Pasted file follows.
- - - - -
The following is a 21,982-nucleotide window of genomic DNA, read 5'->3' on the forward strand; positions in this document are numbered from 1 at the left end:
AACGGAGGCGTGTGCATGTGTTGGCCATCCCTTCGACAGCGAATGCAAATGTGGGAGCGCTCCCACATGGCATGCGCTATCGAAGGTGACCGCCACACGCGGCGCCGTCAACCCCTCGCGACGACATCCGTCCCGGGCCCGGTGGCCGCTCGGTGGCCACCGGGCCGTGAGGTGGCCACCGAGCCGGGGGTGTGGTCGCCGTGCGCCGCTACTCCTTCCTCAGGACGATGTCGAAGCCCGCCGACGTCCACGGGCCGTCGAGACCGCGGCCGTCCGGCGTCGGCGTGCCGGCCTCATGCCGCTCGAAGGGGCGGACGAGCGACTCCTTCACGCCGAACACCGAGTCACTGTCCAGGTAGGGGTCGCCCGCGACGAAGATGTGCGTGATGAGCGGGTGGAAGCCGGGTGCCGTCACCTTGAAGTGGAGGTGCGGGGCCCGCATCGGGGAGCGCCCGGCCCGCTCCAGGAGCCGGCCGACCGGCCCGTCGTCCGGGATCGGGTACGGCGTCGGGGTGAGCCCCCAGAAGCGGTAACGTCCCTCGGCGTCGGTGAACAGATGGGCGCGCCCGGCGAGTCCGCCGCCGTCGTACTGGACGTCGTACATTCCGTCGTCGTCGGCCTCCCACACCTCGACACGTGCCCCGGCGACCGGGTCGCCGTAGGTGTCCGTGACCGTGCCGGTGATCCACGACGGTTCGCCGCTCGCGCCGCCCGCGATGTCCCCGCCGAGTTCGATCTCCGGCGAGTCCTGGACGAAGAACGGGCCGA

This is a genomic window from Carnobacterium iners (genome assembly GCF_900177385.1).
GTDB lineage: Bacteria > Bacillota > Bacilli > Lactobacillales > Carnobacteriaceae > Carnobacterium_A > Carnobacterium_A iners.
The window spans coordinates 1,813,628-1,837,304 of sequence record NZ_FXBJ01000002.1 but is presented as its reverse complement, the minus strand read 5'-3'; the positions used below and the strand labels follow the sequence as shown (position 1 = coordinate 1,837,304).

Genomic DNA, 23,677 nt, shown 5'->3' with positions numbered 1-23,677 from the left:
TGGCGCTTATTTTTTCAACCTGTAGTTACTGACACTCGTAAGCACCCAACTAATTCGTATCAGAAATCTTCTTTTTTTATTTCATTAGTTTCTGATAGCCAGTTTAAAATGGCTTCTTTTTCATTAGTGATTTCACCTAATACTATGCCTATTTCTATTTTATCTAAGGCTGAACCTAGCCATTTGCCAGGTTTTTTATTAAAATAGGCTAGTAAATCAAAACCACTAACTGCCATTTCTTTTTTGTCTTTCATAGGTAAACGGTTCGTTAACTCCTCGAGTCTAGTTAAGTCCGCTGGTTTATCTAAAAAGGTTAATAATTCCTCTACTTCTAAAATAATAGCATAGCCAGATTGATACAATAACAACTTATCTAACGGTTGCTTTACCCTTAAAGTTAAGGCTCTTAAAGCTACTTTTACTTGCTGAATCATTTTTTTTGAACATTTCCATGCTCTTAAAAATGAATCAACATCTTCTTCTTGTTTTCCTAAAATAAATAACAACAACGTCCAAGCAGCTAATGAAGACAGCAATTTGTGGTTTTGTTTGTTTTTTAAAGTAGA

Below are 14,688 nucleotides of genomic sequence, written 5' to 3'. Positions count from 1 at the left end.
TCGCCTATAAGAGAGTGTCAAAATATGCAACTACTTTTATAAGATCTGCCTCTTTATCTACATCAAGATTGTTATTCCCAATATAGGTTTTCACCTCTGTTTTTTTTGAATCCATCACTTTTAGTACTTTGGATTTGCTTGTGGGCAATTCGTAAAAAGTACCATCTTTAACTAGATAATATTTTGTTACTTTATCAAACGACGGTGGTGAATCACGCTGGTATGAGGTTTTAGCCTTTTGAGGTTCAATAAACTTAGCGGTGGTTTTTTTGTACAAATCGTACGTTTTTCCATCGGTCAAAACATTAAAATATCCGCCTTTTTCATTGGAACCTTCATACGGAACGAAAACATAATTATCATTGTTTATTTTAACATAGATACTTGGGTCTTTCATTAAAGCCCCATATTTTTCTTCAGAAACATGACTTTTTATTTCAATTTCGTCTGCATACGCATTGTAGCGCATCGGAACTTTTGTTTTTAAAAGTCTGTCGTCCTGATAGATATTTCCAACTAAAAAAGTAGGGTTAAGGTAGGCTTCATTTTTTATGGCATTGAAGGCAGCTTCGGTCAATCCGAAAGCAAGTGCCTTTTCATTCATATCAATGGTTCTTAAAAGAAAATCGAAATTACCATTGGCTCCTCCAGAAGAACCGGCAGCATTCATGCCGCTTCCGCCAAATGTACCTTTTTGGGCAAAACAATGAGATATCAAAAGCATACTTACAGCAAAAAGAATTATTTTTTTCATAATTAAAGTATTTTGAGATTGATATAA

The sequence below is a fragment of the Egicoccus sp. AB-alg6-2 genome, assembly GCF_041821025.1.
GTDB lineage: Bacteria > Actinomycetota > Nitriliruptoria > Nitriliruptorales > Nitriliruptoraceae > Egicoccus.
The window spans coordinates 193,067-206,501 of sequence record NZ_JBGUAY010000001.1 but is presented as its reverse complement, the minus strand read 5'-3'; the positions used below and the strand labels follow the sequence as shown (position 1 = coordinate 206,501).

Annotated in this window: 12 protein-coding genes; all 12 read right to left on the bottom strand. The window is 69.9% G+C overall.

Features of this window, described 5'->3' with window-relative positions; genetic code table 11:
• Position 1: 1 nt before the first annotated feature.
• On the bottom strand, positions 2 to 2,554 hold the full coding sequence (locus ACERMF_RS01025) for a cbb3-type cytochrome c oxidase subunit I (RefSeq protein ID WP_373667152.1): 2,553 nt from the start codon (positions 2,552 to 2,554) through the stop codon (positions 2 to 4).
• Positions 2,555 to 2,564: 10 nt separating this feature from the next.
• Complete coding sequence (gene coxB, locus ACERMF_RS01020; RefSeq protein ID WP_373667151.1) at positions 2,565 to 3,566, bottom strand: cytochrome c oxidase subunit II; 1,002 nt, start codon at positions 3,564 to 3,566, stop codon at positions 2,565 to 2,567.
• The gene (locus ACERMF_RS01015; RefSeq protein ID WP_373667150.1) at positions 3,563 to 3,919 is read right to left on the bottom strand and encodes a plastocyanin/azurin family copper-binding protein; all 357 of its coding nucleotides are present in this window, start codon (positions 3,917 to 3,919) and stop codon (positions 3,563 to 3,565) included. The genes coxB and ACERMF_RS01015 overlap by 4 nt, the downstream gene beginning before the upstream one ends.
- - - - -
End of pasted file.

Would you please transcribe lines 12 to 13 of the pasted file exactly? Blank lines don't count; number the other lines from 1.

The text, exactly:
The window spans coordinates 193,067-206,501 of sequence record NZ_JBGUAY010000001.1 but is presented as its reverse complement, the minus strand read 5'-3'; the positions used below and the strand labels follow the sequence as shown (position 1 = coordinate 206,501).

Annotated in this window: 12 protein-coding genes; all 12 read right to left on the bottom strand. The window is 69.9% G+C overall.